Ladysmith Players looking to buy Christie Road property

The Ladysmith Players Society is putting an offer in to purchase the property that houses the Ladysmith Little Theatre.

Ladysmith Players Society members voted unanimously on Sept. 9 to put in an offer to School District 68 to purchase the Christie Road property that houses the Ladysmith Little Theatre.

Ladysmith Players Society members voted unanimously on Sept. 9 to put in an offer to School District 68 to purchase the Christie Road property that houses the Ladysmith Little Theatre.

The Ladysmith Players Society is hoping to become a property owner in the near future.

The 38 Ladysmith Players Society (LPS) members present at the society’s Sept. 9 meeting voted unanimously to put an offer in to School District 68 (SD68) to buy the building at 4985 Christie Rd. that currently houses Ladysmith Little Theatre.

The building is the old Diamond Elementary School, and it sits on a one-acre lot in Cowichan Valley Regional District Electoral Area H.

“The offer will be $150,000, which is the minimum they said they’d accept,” explained Bruce Mason, president of the LPS. “We’re asking for them to give us five years to come up with the full amount. Should our offer be accepted, it will require us raising the money.”

The LPS currently pays rent to SD68, about $650 a month, and the society would continue to pay that money, but it would go toward the purchase price.

Purchasing the property would give the LPS a sense of stability.

“It would mean there would always be a theatre,” said Mason. “The first five years or so we were there, we had a five-year lease, and then about four years ago, the school board told us they were going to have to sell it, but they didn’t know when. They put us in a month-to-month occupancy permit instead of a lease, so we’ve known for at least four years that this was a possibility.

“Because Ladysmith doesn’t have anywhere else that could be a theatre without spending huge amounts of money starting from scratch or altering a building, we don’t have anywhere to go but here. If they don’t accept our offer, we may not have a theatre in Ladysmith because we have nowhere else to go. It’s a very important thing, and we’re really hopeful.”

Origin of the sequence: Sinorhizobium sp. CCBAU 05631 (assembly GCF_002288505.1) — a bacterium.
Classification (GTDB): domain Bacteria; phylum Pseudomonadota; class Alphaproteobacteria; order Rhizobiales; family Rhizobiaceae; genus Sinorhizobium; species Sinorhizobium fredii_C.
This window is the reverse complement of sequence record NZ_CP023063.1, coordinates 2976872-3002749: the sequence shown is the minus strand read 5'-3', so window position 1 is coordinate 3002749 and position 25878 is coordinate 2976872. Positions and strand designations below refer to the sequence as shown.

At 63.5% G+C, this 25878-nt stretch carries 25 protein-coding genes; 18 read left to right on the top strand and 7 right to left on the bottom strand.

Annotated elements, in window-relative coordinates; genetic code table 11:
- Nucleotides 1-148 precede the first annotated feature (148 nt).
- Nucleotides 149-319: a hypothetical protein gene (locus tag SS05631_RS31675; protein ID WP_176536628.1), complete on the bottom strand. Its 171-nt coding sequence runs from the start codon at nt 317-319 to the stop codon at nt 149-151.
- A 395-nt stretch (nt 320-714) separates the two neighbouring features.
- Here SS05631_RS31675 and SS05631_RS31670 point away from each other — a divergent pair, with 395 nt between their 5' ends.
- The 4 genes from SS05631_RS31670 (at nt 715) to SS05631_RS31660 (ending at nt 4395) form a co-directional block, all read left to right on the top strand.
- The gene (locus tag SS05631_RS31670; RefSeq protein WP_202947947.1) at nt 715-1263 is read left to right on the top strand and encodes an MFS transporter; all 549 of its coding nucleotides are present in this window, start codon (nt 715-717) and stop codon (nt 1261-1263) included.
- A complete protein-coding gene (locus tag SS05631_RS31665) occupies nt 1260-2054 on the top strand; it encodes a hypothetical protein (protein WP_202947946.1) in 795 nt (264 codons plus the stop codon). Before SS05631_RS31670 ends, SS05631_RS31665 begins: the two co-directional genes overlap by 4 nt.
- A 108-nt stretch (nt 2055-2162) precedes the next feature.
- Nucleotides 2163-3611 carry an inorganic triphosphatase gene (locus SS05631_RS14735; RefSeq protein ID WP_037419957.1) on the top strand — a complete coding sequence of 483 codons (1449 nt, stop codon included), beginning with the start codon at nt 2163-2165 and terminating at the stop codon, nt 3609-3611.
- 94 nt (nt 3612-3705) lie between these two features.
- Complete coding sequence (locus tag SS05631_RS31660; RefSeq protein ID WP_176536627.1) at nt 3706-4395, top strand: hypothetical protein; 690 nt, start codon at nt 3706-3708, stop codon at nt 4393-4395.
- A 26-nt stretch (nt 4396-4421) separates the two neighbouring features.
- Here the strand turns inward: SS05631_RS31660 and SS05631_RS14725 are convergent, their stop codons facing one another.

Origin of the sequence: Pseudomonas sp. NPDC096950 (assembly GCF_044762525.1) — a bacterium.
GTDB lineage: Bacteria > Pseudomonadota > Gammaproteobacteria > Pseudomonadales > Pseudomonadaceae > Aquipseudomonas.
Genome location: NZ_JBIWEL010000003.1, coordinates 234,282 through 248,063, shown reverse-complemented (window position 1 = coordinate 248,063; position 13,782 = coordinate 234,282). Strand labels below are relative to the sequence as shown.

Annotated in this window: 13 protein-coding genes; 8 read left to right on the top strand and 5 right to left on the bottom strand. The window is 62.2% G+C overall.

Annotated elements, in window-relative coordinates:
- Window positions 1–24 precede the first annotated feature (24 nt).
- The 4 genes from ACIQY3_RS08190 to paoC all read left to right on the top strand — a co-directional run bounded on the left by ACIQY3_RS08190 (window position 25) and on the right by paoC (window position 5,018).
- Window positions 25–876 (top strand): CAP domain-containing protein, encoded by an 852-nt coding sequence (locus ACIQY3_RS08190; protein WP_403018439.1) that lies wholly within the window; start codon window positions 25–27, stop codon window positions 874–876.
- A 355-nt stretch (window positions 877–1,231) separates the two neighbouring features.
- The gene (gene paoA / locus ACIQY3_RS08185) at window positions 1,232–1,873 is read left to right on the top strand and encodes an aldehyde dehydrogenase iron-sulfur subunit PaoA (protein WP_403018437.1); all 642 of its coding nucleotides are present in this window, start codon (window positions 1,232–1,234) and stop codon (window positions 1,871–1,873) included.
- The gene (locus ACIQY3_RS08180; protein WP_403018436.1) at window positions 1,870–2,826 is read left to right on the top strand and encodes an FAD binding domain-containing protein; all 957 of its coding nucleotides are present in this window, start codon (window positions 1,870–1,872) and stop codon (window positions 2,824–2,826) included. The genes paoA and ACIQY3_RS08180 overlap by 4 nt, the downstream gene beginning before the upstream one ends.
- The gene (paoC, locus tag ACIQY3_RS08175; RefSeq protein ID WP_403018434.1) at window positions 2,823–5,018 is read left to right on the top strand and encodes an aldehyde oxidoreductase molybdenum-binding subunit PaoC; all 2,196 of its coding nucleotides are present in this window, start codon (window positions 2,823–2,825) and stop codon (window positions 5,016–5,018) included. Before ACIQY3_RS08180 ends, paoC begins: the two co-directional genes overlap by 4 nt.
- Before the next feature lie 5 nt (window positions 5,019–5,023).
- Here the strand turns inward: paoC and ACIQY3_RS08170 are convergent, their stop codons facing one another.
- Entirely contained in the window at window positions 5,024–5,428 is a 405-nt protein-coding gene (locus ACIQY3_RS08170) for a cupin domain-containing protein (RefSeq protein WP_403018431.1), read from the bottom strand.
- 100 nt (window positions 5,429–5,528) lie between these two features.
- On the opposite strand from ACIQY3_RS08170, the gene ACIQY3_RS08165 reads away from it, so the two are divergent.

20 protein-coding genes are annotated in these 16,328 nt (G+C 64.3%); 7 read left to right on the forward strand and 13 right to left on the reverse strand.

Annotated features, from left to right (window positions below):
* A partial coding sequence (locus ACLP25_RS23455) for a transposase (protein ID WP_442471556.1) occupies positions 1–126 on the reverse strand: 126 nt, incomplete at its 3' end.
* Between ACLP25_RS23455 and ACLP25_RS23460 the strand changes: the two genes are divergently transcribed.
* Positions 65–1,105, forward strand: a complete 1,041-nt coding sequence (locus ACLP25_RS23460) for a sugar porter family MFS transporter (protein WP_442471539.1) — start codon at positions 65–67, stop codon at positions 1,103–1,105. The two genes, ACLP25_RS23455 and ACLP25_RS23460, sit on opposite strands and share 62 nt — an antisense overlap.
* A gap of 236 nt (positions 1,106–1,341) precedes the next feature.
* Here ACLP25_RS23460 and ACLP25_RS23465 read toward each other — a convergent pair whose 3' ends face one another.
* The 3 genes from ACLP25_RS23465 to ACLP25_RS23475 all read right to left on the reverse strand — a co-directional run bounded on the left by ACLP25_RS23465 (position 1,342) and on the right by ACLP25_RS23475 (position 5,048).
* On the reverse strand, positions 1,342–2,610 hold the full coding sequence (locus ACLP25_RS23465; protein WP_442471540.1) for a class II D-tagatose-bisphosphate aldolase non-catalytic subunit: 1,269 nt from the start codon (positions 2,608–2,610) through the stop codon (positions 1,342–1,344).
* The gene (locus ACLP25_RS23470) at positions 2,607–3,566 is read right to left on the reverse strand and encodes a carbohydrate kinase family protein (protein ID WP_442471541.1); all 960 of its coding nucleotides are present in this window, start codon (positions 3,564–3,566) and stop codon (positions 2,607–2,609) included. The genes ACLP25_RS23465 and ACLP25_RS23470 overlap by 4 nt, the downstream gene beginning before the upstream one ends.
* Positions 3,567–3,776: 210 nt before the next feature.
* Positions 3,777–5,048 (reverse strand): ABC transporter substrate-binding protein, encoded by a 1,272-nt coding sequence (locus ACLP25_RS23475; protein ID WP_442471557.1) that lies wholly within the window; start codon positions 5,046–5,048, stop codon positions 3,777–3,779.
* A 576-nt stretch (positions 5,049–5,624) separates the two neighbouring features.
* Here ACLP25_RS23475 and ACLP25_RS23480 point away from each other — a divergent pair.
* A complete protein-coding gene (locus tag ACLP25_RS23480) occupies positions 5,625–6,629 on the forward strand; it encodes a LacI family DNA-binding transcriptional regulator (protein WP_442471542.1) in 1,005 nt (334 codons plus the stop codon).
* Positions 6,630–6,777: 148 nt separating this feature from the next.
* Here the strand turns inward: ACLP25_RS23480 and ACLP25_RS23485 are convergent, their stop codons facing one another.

The LPS has a full season of plays planned for 2012-13, and the executive voted last week to insulate the theatre’s ceiling, so the society is not holding back as it waits to see whether its offer is accepted or not.

SD68 has been advertising that it is considering the disposal of Diamond Elementary, and the district is accepting submissions from people who have any concerns with the disposal of the property or offers from people who wish to purchase the property until Sept. 28, according to Phil Turin, secretary-treasurer of SD68.

“We have a policy and procedures for disposing of assets like school district property,” he explained. “We will wait and see what we get by the 28th, then we will go to the [school board] in a closed meeting — because this is about property — and then go from there.”

The property is zoned industrial and is intended for institutions, churches, single-family residential and civic uses, including transportation stations, post offices, public utilities, personal care home/senior citizen home and independent school.

Built in 1912, Diamond Elementary was originally a one-room school. An additional room was added in the 1950s. When the LPS signed a five-year renewable lease in December 2003, the building had been vacant since approximately 1985.

Mason says the school board has been very helpful and co-operative throughout the years.

“The school board hasn’t been difficult at all, and they’ve been good landlords,” he said.